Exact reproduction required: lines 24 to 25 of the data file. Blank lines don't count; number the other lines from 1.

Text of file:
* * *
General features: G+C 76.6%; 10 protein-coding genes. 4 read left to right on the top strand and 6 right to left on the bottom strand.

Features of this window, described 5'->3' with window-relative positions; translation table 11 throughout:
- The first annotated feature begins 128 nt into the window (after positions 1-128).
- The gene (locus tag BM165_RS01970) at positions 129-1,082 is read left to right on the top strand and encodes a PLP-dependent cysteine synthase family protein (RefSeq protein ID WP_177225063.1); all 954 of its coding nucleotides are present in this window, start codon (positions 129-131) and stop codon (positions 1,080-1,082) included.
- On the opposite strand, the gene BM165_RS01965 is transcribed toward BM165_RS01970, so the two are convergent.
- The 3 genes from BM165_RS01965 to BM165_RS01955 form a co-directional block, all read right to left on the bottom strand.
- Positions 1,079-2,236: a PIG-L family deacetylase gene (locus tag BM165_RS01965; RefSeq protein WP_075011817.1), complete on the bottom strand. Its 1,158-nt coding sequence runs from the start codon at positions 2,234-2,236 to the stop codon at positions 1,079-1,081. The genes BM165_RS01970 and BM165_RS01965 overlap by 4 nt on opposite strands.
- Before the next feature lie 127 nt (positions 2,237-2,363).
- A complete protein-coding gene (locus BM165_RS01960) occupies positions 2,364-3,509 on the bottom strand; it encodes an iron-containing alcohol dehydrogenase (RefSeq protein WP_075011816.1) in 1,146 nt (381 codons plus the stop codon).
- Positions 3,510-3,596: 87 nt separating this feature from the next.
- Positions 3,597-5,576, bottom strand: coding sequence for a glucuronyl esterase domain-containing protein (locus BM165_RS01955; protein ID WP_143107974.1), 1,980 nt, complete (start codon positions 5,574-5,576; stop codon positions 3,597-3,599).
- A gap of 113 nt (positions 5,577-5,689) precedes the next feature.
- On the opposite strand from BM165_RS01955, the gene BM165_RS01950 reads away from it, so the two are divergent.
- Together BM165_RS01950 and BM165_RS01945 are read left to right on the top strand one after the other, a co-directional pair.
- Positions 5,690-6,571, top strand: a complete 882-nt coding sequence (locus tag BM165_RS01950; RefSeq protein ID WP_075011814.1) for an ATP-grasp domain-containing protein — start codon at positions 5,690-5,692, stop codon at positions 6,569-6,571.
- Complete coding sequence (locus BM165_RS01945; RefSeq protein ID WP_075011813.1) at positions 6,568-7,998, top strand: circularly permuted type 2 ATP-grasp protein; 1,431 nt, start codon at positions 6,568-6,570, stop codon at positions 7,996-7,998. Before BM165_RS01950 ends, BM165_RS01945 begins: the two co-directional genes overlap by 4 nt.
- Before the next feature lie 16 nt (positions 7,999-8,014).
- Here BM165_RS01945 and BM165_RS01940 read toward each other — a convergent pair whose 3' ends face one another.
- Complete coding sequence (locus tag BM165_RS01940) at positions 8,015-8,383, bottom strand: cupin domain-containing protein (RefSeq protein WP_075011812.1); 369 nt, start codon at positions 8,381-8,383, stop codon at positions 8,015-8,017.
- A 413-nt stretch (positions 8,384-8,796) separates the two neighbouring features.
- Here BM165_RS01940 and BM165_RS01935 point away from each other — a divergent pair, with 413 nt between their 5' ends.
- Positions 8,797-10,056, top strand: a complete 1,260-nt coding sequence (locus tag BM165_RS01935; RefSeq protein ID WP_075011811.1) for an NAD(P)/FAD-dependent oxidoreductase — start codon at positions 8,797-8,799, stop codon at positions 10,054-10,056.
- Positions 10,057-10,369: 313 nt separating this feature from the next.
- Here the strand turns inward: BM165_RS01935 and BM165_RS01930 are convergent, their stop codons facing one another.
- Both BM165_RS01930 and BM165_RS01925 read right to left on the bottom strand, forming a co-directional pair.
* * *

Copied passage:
- Here the strand turns inward: BM165_RS01935 and BM165_RS01930 are convergent, their stop codons facing one another.
- Both BM165_RS01930 and BM165_RS01925 read right to left on the bottom strand, forming a co-directional pair.